Last comments from Europe, for a while

Last comments from Europe, for a while June 20, 2024

 

Der Bernertempel
The first temple in Europe was this one, the Bern Switzerland Temple (actually located in Zollikofen), dedicated nearly seventy years ago, in September 1955, by President David O. McKay.  We had hoped to do a session there during this trip, but the temple has been closed this week.  (LDS Media Library)

Well, the FAIR LDS conferences in Europe ended a week ago (though two or three solo presentations may remain).  They were, I think, reasonably successful.  The in-person attendance in Rome was disappointingly poor, but the audiences in Salzburg and Göteborg were fairly good.  And, in all cases, the talks were recorded, translated, and made available—or will soon be made available—online.

One of the obvious benefits of the FAIR LDS conferences, however, is that they provided considerable merriment and a wonderful occasion for sneering — ah, but I repeat myself! — to a small coterie of anonymous critics on what, with strict clinical accuracy, I’ve termed “The Peterson Obsession Board.”

A few of the folks there enjoyed referring to the conferences as a month-long free vacation, an all-expenses-paid romp through Europe for those of us who were involved in it, and suggesting that I (or we) had manipulated a wealthy donor into paying for the European vacation that we had already decided to take.

The truth, of course, is rather different.  Not that the truth will matter to some of those on the Obsession Board.  I’m reminded of the opening sentence of Sir Francis Bacon’s classic 1597 essay devoted to the subject:  “’What is truth?’ said jesting Pilate, and would not stay for an answer.”  Or, to borrow a line from Winston Churchill, the folks at the POB “occasionally stumble over the truth, but most of them pick themselves up and hurry off as if nothing had happened.”

As I understand the actual back story of the conferences, it started with a married couple who have a particular and particularly strong interest in Italy.  (I know them; I’ve known them for years; they were actually with us in Italy.  But I won’t name them and, thus, expose them to the tender mercies of the online piranhas with whom I’m all too familiar.)  Since they have the means to do so, they proposed to the leadership of FAIR LDS that they sponsor a FAIR conference in Italy.  (They had already done so at least once before.)  The proposal was adopted, and they were then persuaded that, once the participants in the conference had traveled from America to Europe, it would be relatively cost-effective to have those speakers do various conferences and presentations elsewhere, as well.

Accordingly, and very generously, this couple picked up the lecturers’ transportation costs to, from, and within Europe, as well as the costs of our lodging from 31 May through 15 June – a period of slightly more than two weeks.  As for the rest, with the exception of a group thank-you dinner on each of the three conference evenings in Rome, Salzburg, and Göteborg, we covered our own costs.  As for the rest of our food and drink during the intervening days, for example, and as regards any entertainment or sightseeing that we might have done, that was entirely at our own expense.  And. if we came over a few days early (as my wife and I did to Ravenna after visiting family in Virginia), or if we decided to stay for a few extra days (as my wife and I just did in Switzerland), that was on our own nickel.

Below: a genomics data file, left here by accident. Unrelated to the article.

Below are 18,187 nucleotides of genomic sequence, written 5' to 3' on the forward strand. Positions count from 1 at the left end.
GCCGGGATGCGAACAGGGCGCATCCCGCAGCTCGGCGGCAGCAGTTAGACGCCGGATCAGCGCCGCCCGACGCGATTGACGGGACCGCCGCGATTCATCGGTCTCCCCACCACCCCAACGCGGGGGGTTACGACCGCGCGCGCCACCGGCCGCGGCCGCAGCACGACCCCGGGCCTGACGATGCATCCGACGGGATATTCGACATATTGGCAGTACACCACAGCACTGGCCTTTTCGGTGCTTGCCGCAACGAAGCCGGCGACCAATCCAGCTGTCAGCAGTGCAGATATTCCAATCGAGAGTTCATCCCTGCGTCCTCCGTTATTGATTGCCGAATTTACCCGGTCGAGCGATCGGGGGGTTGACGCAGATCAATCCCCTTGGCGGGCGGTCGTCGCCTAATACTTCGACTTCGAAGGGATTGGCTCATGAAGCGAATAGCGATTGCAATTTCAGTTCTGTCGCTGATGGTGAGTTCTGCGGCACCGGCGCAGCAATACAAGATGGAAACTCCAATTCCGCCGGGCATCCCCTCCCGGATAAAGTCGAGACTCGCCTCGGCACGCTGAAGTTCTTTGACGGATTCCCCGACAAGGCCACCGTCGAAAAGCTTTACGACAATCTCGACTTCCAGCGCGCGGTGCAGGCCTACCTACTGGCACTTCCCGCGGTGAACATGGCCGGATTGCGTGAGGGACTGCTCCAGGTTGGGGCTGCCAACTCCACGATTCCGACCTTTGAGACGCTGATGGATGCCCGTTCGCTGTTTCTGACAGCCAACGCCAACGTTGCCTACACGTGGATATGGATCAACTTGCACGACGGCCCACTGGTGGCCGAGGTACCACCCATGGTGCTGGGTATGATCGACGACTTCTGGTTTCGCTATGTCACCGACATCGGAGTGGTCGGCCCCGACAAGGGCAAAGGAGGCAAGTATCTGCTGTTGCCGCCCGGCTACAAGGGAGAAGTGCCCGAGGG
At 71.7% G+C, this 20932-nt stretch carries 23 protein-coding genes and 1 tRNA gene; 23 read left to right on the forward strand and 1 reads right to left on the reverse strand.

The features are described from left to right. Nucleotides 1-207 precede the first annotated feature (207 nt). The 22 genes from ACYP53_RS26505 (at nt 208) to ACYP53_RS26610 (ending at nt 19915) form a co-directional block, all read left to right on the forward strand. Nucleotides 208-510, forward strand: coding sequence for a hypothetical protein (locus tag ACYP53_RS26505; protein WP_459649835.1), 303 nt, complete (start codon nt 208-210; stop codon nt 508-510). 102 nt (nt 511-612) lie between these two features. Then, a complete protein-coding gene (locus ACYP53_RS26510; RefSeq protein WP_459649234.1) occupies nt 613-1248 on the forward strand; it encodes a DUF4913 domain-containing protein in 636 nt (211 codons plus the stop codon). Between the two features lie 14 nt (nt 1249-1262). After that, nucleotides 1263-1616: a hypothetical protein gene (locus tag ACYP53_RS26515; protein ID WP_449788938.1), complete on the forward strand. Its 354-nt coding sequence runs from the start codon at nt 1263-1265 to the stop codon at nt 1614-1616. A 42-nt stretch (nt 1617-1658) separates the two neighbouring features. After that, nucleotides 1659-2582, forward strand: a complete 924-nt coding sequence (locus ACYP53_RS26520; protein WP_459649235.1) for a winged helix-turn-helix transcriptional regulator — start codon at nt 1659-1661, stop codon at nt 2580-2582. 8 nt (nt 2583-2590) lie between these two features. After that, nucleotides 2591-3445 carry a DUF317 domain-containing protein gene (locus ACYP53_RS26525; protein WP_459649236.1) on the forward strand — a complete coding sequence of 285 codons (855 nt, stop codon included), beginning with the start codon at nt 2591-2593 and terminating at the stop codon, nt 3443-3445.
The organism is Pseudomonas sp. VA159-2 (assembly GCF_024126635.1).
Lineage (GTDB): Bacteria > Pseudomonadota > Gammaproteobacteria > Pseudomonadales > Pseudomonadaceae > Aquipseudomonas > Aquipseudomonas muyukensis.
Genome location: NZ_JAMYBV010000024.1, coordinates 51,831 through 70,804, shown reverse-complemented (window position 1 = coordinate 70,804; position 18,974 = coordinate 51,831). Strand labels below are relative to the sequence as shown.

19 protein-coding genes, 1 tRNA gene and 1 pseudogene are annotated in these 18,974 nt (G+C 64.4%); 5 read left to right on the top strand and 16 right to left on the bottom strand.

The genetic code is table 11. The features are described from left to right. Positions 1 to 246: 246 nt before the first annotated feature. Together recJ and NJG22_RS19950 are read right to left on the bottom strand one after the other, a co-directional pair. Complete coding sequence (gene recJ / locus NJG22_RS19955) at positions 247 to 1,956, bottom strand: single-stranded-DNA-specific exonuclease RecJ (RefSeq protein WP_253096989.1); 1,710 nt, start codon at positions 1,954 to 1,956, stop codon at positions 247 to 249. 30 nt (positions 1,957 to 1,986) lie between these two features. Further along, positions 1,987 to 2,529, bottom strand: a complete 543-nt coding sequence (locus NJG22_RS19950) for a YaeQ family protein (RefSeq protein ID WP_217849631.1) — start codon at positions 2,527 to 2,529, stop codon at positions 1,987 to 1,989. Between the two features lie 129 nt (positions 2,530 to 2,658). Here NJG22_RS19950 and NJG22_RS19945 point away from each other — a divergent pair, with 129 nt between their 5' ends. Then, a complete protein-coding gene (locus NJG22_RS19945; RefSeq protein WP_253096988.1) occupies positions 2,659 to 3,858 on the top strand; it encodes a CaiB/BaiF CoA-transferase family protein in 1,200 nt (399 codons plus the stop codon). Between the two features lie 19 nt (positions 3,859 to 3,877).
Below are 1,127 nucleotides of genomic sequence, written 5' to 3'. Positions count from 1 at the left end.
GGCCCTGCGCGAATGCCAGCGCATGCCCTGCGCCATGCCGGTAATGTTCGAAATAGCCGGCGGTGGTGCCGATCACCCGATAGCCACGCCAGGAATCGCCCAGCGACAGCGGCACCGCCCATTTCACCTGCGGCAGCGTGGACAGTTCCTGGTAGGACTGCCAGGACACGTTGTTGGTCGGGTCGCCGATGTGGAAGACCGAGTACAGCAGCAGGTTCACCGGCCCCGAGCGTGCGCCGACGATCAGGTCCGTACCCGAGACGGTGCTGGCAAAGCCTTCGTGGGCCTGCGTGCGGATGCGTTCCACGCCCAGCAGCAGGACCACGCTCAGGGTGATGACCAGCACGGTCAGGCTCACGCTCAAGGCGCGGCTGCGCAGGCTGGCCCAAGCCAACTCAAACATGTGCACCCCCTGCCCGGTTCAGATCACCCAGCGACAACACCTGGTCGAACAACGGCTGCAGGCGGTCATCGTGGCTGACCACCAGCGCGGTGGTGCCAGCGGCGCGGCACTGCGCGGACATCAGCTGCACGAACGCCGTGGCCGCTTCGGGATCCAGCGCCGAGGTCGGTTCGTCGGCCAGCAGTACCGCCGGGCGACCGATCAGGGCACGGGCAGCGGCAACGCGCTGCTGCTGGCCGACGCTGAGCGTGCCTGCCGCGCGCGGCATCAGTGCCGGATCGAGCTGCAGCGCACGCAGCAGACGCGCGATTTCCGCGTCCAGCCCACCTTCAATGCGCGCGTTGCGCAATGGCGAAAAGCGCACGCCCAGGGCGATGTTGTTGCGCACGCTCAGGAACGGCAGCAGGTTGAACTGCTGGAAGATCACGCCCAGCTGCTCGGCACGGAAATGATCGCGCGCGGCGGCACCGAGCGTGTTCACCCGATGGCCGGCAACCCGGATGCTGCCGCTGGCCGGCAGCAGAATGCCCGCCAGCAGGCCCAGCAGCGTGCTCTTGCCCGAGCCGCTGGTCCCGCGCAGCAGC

One participant in the festivities over at the Peterson Obsession Board, though, suggested a few days ago that we should have flown home between the conferences—rather than luxuriating at donor expense in Europe.

Such a plan would have entailed flying from North America to Europe on three successive Thursdays.  (Why on Thursdays?  Because one typically loses a day going in that direction. Since the conferences began on Saturday morning, one would probably need to be in place by sometime on the preceding day, Friday—unless, of course, one could arrange a flight that arrived early enough on Saturday, and find a taxi fast enough, to reach the conference venue by 10 AM.  And Salzburg and Göteborg would require some extra effort to reach, either by train or rented car or smaller connecting flight, since they don’t service flights directly from North America.)

In any event, here’s how that sagacious POB travel counselor’s plan would have looked for me:

  • Fly from Salt Lake City to Rome (Thursday, 30 May, arriving morning of 31 May)

                  Conference in Rome (Saturday, 1 June)

  • Fly from Rome to Salt Lake City (Sunday, 2 June)
  • Fly (and etc.) from Salt Lake City to Salzburg (Thursday, 6 June, arriving morning or evening of 7 June)

                  Conference in Salzburg (Saturday, 8 June)

  • Fly (and etc.) from Salzburg to Salt Lake City (Sunday, 9 June)
  • Fly (and etc.) from Salt Lake City to Göteborg (Thursday, 13 June, arriving morning or evening of 14 June)

                  Conference in Göteborg (Saturday, 15 June)

  • Fly (and etc.) from Göteborg to Salt Lake City (Sunday, 16 June)

That’s six transcontinental and transoceanic flights within the space of eighteen days, for an average of one flight across North America and the Atlantic Ocean every seventy-two hours.

Seems completely reasonable, no?  Plainly more economical and efficient, and ethically superior.  Creates a larger carbon footprint, too!

Dark Lauterbrunnen
The Berner Oberland in Switzerland, near Interlaken, is, I as I’ve said more than once, my favorite landscape on Planet Earth. Here is a view in the Oberland town of Lauterbrunnen, located in the valley that, as I had long suspected, inspired Tolkien’s description of the home of Elrond and the Elves in Rivendell.